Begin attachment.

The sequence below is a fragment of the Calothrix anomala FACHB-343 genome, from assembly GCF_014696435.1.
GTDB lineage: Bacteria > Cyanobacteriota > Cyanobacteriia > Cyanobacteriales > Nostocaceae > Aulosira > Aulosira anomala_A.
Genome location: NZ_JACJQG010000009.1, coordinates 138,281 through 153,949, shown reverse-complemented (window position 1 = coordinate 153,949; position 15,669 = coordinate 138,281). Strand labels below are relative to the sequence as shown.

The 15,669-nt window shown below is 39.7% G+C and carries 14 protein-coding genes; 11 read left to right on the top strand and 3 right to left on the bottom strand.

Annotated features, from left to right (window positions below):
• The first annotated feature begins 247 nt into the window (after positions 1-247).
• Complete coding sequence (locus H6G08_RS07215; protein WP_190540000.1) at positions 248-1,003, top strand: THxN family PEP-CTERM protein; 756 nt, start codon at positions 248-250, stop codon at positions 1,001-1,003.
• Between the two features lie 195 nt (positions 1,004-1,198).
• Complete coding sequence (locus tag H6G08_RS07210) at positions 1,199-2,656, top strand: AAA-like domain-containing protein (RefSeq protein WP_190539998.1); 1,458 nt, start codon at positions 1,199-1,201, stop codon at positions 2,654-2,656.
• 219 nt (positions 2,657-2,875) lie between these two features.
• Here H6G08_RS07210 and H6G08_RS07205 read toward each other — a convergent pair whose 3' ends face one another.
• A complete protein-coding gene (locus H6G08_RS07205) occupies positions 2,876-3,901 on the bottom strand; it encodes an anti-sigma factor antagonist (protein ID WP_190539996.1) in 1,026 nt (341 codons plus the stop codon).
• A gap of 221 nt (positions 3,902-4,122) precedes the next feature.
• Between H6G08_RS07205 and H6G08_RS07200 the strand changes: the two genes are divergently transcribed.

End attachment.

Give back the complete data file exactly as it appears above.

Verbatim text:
The sequence below is a fragment of the Calothrix anomala FACHB-343 genome, from assembly GCF_014696435.1.
GTDB lineage: Bacteria > Cyanobacteriota > Cyanobacteriia > Cyanobacteriales > Nostocaceae > Aulosira > Aulosira anomala_A.
Genome location: NZ_JACJQG010000009.1, coordinates 138,281 through 153,949, shown reverse-complemented (window position 1 = coordinate 153,949; position 15,669 = coordinate 138,281). Strand labels below are relative to the sequence as shown.

The 15,669-nt window shown below is 39.7% G+C and carries 14 protein-coding genes; 11 read left to right on the top strand and 3 right to left on the bottom strand.

Annotated features, from left to right (window positions below):
• The first annotated feature begins 247 nt into the window (after positions 1-247).
• Complete coding sequence (locus H6G08_RS07215; protein WP_190540000.1) at positions 248-1,003, top strand: THxN family PEP-CTERM protein; 756 nt, start codon at positions 248-250, stop codon at positions 1,001-1,003.
• Between the two features lie 195 nt (positions 1,004-1,198).
• Complete coding sequence (locus tag H6G08_RS07210) at positions 1,199-2,656, top strand: AAA-like domain-containing protein (RefSeq protein WP_190539998.1); 1,458 nt, start codon at positions 1,199-1,201, stop codon at positions 2,654-2,656.
• 219 nt (positions 2,657-2,875) lie between these two features.
• Here H6G08_RS07210 and H6G08_RS07205 read toward each other — a convergent pair whose 3' ends face one another.
• A complete protein-coding gene (locus H6G08_RS07205) occupies positions 2,876-3,901 on the bottom strand; it encodes an anti-sigma factor antagonist (protein ID WP_190539996.1) in 1,026 nt (341 codons plus the stop codon).
• A gap of 221 nt (positions 3,902-4,122) precedes the next feature.
• Between H6G08_RS07205 and H6G08_RS07200 the strand changes: the two genes are divergently transcribed.